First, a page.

[JANE] Yes. If anyone listening, ever listens to On Being with Krista Tippett, it’s a podcast. It’s sometimes it’s on NPR stations. She did an interview with John O’Donohue, the Irish poet and kind of Celtic spirituality person. Unfortunately he died a few years ago, but it’s the best episode. It just will blow your mind. He was talking so much about landscape and how beauty heals us and beauty is one way that God heals us. He has this beautiful Irish accent. So I can’t do it justice here, but just please listen to it. It’ll just blow your mind. But yes, beauty is healing.
[WHITNEY] Can I ask you a question while I’ve got you here? I’m curious what you say to your coaching clients. So we didn’t prep this, so you can take a second to think, but when your coaching clients come to you and they have lots of ideas, because this is how I am, I have so many great little, I could consult on this, that, and the other. You’re talking about membership communities and all of this. There’s so many ideas. So thinking through what is my idea and what is God asking of me and like, where do I come alive, so I was curious if you had anything that you kind of go to with your people when you’re coaching them to help them figure out what should I do when I have all these ideas?
[JANE] Oh, that is such a good question. So that happens all the time. I mean, I attract clients who have lots of ideas and they’re kind of overwhelmed and they start a lot of them, but don’t finish a lot of them. I mean, I do have some people that are like, yes, I just want to start a thriving private practice, but often they also have lots of other ideas. I’m the same way. I always have ideas. So usually the process that I usually go through is just first of all, just jot them all down. Have somewhere to put them even if it’s just a legal pad or a note on your phone or something on your computer, where as soon as you get an idea, go ahead and write it down so that with all the things you’re already doing, your brain, isn’t also having to noodle on that.

And also because yes, we can’t do all the things. We just don’t have the brain capacity for it. So having somewhere to put it kind of helps them calm down and go, “Okay, it’s not going to go away. I can come back to it later if I want to. I have somewhere that I can look at the ideas and kind of ponder them and see which ones kind of rise to the top.” I mean, this is my mindset focus, but I often will say, well, let’s see what your gut is telling you. Now, if I put that in a faith context, as I’ll often say to counseling clients, like, I think that God gives us our intuition. I think it’s a tool that we have. Sometimes it’s a still small voice. We can call it the holy spirit. We can also call it like, just what’s going on in your intuition?

I love the Joseph Campbell quote, follow your bliss. I think sometimes if we look at all these things, you follow your bliss and doors will open that wouldn’t have otherwise. From a faith perspective, I think God gives us our bliss. Like this is the thing that’s really giving me a spark. But again, I don’t necessarily use that language with all my clients, because that may not be the framework they’re coming from, but either way, I’m like, let’s pay attention to what’s lighting you up. Because often too, I’ll say, all right, when you look at all these ideas and all of these possibilities, is there one that you really want, but you’re just afraid to say it? Because that happens a lot too, where sometimes people have ideas. It’s more like, “Well, I really want to do this, but that’s not realistic. So what if I just did this, this or this?”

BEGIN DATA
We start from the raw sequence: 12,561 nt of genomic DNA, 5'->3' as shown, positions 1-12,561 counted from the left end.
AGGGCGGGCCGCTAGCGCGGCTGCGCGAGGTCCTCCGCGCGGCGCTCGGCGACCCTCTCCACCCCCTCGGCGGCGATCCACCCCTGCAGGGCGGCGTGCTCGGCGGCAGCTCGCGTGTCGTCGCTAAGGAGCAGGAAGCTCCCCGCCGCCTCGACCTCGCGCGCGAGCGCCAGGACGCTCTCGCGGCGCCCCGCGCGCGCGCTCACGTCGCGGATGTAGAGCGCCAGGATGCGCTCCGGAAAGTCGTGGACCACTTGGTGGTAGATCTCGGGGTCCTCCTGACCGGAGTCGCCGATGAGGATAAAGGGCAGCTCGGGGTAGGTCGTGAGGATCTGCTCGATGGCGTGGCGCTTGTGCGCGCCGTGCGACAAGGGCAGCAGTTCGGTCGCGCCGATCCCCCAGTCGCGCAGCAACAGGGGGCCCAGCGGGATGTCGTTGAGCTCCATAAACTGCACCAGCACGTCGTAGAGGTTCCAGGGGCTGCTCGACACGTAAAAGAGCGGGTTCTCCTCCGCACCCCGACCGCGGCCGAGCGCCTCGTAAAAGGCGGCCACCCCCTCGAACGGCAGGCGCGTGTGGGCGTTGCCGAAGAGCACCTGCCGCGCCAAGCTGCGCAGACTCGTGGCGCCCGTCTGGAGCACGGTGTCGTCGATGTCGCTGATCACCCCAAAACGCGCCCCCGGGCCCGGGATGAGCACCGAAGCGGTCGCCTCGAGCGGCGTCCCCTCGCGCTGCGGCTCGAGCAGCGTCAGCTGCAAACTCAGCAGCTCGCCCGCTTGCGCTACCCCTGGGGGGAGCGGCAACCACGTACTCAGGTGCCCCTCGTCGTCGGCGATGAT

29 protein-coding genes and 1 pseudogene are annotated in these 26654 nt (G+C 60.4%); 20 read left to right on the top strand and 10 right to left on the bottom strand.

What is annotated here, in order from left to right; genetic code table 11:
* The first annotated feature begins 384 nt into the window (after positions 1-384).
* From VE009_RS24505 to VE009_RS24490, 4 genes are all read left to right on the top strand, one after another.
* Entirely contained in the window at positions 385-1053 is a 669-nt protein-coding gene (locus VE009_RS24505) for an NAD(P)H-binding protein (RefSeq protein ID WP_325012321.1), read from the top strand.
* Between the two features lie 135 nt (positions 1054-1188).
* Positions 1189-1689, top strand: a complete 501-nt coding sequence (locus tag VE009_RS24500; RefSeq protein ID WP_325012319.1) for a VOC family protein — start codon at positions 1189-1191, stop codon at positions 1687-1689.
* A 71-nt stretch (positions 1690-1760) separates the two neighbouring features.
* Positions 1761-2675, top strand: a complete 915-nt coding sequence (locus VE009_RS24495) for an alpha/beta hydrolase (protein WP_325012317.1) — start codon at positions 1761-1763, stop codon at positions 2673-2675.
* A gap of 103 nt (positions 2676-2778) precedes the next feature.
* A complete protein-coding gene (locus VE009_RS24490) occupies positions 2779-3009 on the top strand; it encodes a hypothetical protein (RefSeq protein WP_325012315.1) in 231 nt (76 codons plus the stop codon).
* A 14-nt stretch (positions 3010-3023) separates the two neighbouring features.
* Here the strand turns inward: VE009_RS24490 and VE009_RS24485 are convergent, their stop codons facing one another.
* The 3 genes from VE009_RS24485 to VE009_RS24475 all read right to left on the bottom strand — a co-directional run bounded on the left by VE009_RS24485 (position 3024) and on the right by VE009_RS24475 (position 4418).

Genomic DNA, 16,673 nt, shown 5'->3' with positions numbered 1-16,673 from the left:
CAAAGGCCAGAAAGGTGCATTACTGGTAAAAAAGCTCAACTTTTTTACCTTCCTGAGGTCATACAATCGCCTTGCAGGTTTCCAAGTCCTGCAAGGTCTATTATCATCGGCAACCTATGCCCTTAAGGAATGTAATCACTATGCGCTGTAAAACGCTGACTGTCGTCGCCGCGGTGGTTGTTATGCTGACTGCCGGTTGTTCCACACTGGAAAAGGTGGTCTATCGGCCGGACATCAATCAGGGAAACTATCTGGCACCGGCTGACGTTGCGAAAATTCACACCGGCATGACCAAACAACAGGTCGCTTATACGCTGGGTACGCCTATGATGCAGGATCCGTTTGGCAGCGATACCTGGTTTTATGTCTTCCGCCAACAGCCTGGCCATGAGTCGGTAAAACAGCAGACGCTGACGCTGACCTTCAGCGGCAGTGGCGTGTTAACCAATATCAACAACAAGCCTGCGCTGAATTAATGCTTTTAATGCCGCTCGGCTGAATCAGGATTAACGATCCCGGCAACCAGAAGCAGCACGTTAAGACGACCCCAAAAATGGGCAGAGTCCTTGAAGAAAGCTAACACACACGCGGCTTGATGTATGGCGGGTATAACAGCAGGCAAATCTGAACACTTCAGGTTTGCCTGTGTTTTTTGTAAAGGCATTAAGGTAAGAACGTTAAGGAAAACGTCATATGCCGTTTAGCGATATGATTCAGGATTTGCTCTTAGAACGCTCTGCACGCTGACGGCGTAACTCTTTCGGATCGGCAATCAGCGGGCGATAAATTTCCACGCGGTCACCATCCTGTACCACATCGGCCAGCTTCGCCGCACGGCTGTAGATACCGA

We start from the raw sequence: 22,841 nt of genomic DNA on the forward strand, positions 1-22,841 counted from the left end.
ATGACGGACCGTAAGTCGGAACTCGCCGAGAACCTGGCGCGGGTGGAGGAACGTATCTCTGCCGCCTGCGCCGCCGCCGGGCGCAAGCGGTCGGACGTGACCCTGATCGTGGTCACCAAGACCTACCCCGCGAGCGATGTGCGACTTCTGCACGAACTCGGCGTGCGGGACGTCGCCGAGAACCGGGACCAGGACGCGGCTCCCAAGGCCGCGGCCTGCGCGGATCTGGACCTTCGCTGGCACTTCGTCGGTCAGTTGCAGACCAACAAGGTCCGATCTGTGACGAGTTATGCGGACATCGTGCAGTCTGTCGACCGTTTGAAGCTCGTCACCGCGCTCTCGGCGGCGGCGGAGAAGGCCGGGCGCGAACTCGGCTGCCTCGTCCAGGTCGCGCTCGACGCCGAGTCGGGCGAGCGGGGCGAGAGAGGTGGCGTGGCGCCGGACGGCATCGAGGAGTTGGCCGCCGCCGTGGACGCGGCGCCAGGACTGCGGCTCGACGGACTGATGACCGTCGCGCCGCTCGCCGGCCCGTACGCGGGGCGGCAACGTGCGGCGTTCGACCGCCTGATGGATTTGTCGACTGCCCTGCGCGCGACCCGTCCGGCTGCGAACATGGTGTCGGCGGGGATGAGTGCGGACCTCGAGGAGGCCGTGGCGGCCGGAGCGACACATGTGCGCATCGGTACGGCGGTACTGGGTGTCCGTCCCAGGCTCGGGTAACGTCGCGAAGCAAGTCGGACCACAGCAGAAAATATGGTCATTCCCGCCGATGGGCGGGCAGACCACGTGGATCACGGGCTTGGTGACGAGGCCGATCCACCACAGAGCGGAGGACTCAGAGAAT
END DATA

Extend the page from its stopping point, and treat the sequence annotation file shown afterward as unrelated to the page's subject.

I’m like, “Is that the one that you’re really excited about?” Well, no, but that other one’s really terrifying. Or I feel like I’m too unimportant to do that, or I’m not ready for it, or whatever. So I think paying attention to like, even like physically, when you look at different ideas do you notice a change when you look at a certain one, does it let you up more, or are you kind of happily squirming more? Does it give you that little flutter in your heart? Does it give you that zing and can you pay attention to that and can you trust that and can you trust that it’s okay for this to be fun? It’s okay to get what you want, because I will say particularly in the Christian world, we can have this thing of, well, but I’m not allowed to actually have fun.

It shouldn’t involve some suffering if it’s worthwhile. But sometimes, I mean all business is going to have its moments of suffering. I’ll pop that bubble, but overall can we trust that like, hey, I think God’s okay with us having fun too? And if you’re like, man, this is the thing I really want. Can you give that some attention and let yourself play with that and see what happens? It might fail by the way and that’s okay too. Like there’s no guarantee that just because something gives you a flutter that that’s going to work or it’s going to be the thing, but I still think we should follow it because again, I mean, I was following a thing and I got totally derailed, but I got derailed into what I was, the thing that did light me up.